DL: If a law firm wants to outsource services involving personal information, whether personal information of clients or employees, it is free to do so. The firm remains responsible, however, for the appropriate use, disclosure and protection of that personal information. So law firms should use diligence in selecting service providers and contractually obligate them to use personal information only for providing the services and to take reasonable security measures. In major cases of outsourcing, law firms might consider following up with the service provider to ensure that these contractual obligations are being respected, including the undertaking of inspections or audits in particularly important cases.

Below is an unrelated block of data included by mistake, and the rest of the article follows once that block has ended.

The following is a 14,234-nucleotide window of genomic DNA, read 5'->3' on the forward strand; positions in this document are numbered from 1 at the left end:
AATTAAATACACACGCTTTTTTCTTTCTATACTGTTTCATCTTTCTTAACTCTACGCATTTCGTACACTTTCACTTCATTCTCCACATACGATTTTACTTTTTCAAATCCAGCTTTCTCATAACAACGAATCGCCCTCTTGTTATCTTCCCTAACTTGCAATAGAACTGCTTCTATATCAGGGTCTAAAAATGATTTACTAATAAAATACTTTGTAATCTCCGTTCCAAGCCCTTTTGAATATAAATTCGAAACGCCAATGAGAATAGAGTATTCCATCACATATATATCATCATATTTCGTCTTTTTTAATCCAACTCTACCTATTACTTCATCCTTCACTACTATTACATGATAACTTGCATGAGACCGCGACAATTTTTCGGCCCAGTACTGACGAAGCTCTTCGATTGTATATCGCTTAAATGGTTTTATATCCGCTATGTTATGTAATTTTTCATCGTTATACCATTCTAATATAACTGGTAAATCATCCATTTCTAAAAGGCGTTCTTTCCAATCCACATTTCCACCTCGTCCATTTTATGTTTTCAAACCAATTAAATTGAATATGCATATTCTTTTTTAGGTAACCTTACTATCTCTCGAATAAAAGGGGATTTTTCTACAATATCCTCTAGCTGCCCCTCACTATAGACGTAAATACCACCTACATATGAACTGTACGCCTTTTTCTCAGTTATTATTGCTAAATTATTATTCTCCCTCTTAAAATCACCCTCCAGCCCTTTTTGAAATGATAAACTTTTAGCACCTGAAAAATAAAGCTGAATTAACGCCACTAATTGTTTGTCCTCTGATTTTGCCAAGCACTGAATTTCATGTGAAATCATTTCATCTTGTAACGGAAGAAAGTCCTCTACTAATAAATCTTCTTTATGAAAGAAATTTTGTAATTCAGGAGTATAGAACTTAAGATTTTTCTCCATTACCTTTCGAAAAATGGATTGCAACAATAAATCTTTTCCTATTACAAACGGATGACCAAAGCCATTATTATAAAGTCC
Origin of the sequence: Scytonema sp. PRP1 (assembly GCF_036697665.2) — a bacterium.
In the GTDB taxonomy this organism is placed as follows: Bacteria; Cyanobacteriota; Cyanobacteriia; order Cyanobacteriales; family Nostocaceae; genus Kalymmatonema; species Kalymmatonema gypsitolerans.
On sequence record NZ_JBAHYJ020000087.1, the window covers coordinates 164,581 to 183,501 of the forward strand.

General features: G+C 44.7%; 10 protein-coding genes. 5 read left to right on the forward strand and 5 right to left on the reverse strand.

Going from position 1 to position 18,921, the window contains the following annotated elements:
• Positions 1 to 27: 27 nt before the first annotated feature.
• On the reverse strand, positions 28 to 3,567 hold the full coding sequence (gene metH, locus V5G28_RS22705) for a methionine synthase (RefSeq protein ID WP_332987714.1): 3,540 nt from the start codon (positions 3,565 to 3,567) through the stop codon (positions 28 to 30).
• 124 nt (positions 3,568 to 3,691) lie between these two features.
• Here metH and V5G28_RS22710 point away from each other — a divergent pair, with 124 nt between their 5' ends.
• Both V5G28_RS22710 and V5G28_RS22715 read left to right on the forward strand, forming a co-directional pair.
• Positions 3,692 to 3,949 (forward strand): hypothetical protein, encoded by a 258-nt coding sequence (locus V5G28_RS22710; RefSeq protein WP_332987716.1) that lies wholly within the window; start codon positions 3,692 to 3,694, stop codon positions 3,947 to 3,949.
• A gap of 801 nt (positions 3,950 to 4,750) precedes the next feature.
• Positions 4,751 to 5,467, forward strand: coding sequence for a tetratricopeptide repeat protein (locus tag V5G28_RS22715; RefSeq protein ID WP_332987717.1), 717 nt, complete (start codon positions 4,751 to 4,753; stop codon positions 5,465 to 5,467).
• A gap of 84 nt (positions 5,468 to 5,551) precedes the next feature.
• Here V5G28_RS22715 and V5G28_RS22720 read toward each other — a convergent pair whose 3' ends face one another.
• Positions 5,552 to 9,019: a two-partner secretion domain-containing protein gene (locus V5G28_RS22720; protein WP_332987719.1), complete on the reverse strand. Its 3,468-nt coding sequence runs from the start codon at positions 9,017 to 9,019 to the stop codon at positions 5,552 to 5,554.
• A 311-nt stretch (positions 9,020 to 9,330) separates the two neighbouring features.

BB: What are some common pitfalls that you see for law firms?
DL: One of the challenges we’re seeing is in the secure disposal of client records. We’ve had a number of cases where law firms have simply dumped client files in the garbage, without securely shredding them or otherwise disposing of them. Quite apart from what the Law Society would have to say about such unacceptable practices, insecure disposal of client personal information violates lawyers’ privacy obligations under PIPA. A law firm should ensure that all of its employees are aware of the need to consistently follow the law on protecting client information.